Death of the working men's club
They used to guarantee a cheap pint and a good night out but, as more close every month, a bastion of British life is now under threat
Sunday 10 August 2008
Working men's clubs have been a bastion of the British entertainment scene for 150 years, blooding young comedians and crooners before unforgiving audiences and setting them on the long hard road to stardom or the short cut to obscurity. But now there are fears the clubs themselves are facing an even tougher audience – their creditors.
Fondly lampooned by Peter Kay in the series Phoenix Nights, they are struggling to compete in a world of DVDs, cinema multiplexes and arena concerts – and not even their reputation for a cheap pint is enough of a draw. Last week, one of the oldest working men's clubs in the country brought down the curtain for the last time.
Coventry Working Men's Club first opened its doors in 1862 and enjoys the reputation of being the only such club ever to receive a visit from the Queen, who went there in 1977 as part of her Silver Jubilee celebrations. Now the working men of Coventry will have to go elsewhere for their entertainment, after the club's committee blamed a combination of debts, cheap supermarket booze, the smoking ban and the credit crunch for its demise.
Graham Shields, the club's secretary, went to the High Court in May and persuaded a judge to give it more time to clear its £26,000 debt. But the management was unable to turn its fortunes round in time.
"It is a tragedy," said Mr Shields. "Years of history have disappeared at the stroke of a pen. We've had dire times before but we have always managed to pull something out of the hat... Finance is more important than history, it seems."
A similar fate has befallen many other clubs in the UK, with as many as two closing every month. The Working Men's Club and Institute Union has seen its number of affiliate members halve from a 1970s heyday of 4,000 to 2,300 today.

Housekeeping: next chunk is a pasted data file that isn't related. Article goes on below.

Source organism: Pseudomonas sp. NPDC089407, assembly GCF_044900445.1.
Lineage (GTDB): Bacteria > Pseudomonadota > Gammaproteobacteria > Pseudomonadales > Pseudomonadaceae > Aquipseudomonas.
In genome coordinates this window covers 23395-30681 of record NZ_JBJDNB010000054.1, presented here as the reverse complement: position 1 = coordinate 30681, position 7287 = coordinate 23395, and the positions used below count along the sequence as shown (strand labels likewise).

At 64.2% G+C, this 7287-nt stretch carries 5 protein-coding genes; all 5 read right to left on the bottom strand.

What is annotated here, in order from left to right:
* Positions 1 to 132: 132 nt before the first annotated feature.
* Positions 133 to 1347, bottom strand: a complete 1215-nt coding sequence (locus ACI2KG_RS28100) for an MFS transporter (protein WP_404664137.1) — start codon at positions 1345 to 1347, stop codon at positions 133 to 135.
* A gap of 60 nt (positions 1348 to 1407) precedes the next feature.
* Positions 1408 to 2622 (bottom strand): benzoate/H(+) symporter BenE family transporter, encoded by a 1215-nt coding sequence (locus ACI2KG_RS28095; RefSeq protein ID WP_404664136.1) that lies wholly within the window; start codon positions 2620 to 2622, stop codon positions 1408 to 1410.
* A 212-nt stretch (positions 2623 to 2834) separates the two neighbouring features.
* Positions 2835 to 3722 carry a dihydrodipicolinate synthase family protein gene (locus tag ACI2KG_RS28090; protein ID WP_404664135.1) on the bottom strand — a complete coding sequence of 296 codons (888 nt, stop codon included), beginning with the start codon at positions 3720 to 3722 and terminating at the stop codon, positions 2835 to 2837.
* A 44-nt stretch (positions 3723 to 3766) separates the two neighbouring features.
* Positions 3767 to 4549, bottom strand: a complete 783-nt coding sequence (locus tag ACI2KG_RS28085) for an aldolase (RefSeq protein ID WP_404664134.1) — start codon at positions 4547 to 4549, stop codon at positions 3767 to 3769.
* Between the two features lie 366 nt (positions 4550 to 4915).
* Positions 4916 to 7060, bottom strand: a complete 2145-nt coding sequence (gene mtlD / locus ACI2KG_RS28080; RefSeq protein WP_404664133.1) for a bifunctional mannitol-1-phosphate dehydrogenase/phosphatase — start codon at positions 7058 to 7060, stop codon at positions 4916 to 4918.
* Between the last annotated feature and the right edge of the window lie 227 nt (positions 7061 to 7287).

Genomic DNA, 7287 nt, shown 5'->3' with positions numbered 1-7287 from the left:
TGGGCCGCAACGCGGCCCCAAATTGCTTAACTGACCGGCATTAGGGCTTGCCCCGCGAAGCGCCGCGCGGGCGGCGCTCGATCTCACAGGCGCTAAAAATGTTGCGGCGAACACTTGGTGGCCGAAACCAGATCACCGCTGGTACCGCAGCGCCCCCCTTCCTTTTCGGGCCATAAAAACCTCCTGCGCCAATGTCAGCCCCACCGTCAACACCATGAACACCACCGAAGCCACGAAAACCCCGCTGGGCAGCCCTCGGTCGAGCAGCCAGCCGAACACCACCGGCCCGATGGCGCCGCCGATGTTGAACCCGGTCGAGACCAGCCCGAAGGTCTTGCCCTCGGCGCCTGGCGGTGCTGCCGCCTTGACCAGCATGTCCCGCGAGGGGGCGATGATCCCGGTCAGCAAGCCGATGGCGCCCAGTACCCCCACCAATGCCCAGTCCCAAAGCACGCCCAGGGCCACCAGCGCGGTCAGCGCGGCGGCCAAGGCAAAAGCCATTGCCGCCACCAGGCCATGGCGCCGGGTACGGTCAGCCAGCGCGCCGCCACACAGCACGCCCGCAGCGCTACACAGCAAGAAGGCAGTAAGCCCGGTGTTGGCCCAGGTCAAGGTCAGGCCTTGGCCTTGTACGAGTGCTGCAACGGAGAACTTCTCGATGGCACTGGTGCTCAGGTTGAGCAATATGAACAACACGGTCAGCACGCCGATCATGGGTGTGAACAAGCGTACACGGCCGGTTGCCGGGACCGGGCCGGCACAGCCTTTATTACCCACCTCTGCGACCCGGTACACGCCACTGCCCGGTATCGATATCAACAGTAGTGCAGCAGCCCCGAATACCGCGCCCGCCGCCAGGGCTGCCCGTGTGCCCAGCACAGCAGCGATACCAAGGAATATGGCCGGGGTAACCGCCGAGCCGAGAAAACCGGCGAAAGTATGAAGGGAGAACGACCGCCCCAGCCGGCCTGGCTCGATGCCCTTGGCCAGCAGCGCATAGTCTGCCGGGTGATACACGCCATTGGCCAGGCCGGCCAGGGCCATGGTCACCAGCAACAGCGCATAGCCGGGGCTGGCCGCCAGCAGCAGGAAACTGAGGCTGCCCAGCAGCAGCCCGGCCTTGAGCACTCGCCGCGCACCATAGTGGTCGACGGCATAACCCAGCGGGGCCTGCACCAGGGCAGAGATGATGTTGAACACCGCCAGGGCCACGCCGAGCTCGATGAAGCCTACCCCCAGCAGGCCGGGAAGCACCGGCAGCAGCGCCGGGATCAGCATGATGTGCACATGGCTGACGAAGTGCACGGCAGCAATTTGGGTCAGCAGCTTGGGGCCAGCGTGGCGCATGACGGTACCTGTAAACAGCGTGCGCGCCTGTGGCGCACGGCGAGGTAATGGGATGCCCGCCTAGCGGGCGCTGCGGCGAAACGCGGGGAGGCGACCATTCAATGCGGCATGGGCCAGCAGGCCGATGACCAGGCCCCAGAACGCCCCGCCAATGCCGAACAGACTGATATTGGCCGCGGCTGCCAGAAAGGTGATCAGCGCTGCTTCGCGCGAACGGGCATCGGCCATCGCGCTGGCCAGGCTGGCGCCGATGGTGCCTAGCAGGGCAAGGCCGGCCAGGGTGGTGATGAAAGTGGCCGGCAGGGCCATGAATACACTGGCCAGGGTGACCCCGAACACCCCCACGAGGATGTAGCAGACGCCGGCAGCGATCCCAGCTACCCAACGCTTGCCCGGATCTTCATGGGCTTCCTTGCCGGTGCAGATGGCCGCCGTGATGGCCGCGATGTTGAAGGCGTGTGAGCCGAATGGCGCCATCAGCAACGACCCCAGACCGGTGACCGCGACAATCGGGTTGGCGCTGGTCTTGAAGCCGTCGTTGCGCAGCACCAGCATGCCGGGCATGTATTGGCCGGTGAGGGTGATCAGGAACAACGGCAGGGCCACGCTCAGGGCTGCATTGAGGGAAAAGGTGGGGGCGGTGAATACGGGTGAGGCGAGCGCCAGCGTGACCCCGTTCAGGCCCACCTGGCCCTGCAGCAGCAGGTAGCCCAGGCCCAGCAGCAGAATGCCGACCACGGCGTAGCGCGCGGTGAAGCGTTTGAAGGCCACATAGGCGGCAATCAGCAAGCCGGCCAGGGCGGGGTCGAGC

Kevin Smyth, general secretary of the union, said the Coventry club's problems stemmed from the post-war rebuilding of the city when people were rehoused away from the area.
Clubs were closing all over the country, he said. "The movement is in decline and it's very sad. Where will working people go to socialise? Will they become confined to their homes?"
Dr Ruth Cherrington of the University of Warwick, who is researching the subject, said the effect of closures on communities was devastating: "If you are old and you have been going to one of these clubs all your life, you have nowhere else to go. They were also places which brought the generations together."
Dr Cherrington said the clubs developed because the working classes did not feel there was anywhere for them to go, so set up places where they would be in charge. "They were owned and run by the men themselves and, because they were private members' clubs, the police could not simply barge in," she said. "They also fulfilled a charitable function before the emergence of the welfare state."
But the invention of television and the erosion of the working class itself have helped put paid to a long tradition. "I'm sad to say this, but we're likely to see many more closures," said Dr Cherrington.
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